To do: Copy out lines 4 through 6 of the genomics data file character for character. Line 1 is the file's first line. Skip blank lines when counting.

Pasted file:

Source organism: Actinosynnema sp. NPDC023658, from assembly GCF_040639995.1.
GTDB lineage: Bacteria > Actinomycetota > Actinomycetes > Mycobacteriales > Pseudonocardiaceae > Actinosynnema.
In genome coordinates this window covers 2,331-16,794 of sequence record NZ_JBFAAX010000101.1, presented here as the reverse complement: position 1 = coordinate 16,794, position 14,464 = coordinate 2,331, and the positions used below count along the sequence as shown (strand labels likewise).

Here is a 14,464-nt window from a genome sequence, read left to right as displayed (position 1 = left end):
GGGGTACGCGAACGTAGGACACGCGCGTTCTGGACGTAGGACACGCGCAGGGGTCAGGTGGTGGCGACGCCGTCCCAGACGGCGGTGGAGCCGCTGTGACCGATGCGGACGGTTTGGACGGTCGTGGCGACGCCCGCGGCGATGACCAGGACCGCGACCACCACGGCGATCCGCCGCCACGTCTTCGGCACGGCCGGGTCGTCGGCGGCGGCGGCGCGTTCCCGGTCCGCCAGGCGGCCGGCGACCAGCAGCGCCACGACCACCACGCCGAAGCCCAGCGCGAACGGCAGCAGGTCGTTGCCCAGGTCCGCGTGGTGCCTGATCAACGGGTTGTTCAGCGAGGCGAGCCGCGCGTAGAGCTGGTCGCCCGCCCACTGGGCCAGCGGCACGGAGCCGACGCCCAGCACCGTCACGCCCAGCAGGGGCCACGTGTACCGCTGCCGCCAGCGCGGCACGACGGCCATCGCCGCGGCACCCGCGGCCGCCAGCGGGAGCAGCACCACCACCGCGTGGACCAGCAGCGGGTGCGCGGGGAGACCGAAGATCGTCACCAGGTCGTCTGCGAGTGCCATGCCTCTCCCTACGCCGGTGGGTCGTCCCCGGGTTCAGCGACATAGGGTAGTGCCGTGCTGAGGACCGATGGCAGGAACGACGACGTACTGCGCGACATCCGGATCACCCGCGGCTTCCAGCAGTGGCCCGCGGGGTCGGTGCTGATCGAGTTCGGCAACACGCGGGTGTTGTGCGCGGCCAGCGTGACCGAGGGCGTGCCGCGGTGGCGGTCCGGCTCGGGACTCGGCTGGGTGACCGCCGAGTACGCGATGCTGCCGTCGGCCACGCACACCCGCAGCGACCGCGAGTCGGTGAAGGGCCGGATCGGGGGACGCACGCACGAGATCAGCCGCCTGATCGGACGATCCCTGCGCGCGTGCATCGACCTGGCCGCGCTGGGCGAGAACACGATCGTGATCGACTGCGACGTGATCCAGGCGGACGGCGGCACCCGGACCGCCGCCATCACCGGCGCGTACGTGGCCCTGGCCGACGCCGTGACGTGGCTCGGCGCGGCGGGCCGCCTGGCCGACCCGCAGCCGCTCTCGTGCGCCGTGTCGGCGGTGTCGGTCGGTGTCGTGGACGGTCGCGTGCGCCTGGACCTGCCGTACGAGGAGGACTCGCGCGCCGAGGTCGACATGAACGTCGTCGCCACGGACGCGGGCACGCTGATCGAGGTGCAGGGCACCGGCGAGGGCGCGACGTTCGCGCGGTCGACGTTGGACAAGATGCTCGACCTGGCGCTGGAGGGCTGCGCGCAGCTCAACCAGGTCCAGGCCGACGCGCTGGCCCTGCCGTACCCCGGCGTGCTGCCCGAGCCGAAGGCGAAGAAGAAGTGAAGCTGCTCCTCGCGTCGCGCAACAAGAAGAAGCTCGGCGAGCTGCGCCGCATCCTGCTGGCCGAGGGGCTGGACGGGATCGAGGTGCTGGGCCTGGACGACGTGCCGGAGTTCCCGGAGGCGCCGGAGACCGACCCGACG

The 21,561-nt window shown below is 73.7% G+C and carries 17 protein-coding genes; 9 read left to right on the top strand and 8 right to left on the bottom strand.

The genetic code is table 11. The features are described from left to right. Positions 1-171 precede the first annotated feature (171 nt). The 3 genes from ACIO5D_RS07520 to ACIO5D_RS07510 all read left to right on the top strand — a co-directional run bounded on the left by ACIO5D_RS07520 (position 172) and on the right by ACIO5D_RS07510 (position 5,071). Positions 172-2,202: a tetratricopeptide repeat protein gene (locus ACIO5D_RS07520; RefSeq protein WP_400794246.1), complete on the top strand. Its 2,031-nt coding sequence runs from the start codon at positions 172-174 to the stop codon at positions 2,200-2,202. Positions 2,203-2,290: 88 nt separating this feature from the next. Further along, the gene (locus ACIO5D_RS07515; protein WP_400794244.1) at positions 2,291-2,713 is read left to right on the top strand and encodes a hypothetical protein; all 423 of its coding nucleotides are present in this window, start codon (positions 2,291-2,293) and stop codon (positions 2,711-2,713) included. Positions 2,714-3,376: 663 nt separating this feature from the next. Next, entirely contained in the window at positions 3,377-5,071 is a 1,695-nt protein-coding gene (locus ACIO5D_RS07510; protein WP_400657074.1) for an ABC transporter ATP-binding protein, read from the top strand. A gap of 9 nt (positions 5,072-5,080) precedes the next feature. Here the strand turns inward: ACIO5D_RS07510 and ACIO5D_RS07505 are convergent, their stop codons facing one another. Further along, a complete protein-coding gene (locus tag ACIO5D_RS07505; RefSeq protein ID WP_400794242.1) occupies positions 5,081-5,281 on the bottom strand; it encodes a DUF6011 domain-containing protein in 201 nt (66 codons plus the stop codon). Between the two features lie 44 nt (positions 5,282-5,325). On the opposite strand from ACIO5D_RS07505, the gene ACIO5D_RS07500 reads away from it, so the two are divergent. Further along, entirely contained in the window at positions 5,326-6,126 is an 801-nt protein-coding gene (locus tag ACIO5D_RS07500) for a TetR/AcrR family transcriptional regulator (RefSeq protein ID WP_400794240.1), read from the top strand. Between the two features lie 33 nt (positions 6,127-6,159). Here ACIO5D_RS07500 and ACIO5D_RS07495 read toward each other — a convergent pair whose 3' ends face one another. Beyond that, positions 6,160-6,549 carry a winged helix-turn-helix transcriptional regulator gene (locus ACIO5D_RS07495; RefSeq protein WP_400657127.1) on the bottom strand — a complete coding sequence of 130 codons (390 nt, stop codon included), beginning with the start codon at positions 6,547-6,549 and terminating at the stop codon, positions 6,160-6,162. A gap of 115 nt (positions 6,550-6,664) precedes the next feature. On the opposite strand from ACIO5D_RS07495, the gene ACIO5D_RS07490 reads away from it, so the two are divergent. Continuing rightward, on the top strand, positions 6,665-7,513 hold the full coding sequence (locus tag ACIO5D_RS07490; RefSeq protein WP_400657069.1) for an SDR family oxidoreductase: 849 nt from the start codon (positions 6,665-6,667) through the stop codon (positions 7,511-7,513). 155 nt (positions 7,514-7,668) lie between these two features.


Here is a 14,464-nt window from a genome sequence, read left to right as displayed (position 1 = left end):
GGGGTACGCGAACGTAGGACACGCGCGTTCTGGACGTAGGACACGCGCAGGGGTCAGGTGGTGGCGACGCCGTCCCAGACGGCGGTGGAGCCGCTGTGACCGATGCGGACGGTTTGGACGGTCGTGGCGACGCCCGCGGCGATGACCAGGACCGCGACCACCACGGCGATCCGCCGCCACGTCTTCGGCACGGCCGGGTCGTCGGCGGCGGCGGCGCGTTCCCGGTCCGCCAGGCGGCCGGCGACCAGCAGCGCCACGACCACCACGCCGAAGCCCAGCGCGAACGGCAGCAGGTCGTTGCCCAGGTCCGCGTGGTGCCTGATCAACGGGTTGTTCAGCGAGGCGAGCCGCGCGTAGAGCTGGTCGCCCGCCCACTGGGCCAGCGGCACGGAGCCGACGCCCAGCACCGTCACGCCCAGCAGGGGCCACGTGTACCGCTGCCGCCAGCGCGGCACGACGGCCATCGCCGCGGCACCCGCGGCCGCCAGCGGGAGCAGCACCACCACCGCGTGGACCAGCAGCGGGTGCGCGGGGAGACCGAAGATCGTCACCAGGTCGTCTGCGAGTGCCATGCCTCTCCCTACGCCGGTGGGTCGTCCCCGGGTTCAGCGACATAGGGTAGTGCCGTGCTGAGGACCGATGGCAGGAACGACGACGTACTGCGCGACATCCGGATCACCCGCGGCTTCCAGCAGTGGCCCGCGGGGTCGGTGCTGATCGAGTTCGGCAACACGCGGGTGTTGTGCGCGGCCAGCGTGACCGAGGGCGTGCCGCGGTGGCGGTCCGGCTCGGGACTCGGCTGGGTGACCGCCGAGTACGCGATGCTGCCGTCGGCCACGCACACCCGCAGCGACCGCGAGTCGGTGAAGGGCCGGATCGGGGGACGCACGCACGAGATCAGCCGCCTGATCGGACGATCCCTGCGCGCGTGCATCGACCTGGCCGCGCTGGGCGAGAACACGATCGTGATCGACTGCGACGTGATCCAGGCGGACGGCGGCACCCGGACCGCCGCCATCACCGGCGCGTACGTGGCCCTGGCCGACGCCGTGACGTGGCTCGGCGCGGCGGGCCGCCTGGCCGACCCGCAGCCGCTCTCGTGCGCCGTGTCGGCGGTGTCGGTCGGTGTCGTGGACGGTCGCGTGCGCCTGGACCTGCCGTACGAGGAGGACTCGCGCGCCGAGGTCGACATGAACGTCGTCGCCACGGACGCGGGCACGCTGATCGAGGTGCAGGGCACCGGCGAGGGCGCGACGTTCGCGCGGTCGACGTTGGACAAGATGCTCGACCTGGCGCTGGAGGGCTGCGCGCAGCTCAACCAGGTCCAGGCCGACGCGCTGGCCCTGCCGTACCCCGGCGTGCTGCCCGAGCCGAAGGCGAAGAAGAAGTGAAGCTGCTCCTCGCGTCGCGCAACAAGAAGAAGCTCGGCGAGCTGCGCCGCATCCTGCTGGCCGAGGGGCTGGACGGGATCGAGGTGCTGGGCCTGGACGACGTGCCGGAGTTCCCGGAGGCGCCGGAGACCGACCCGACG

The 21,561-nt window shown below is 73.7% G+C and carries 17 protein-coding genes; 9 read left to right on the top strand and 8 right to left on the bottom strand.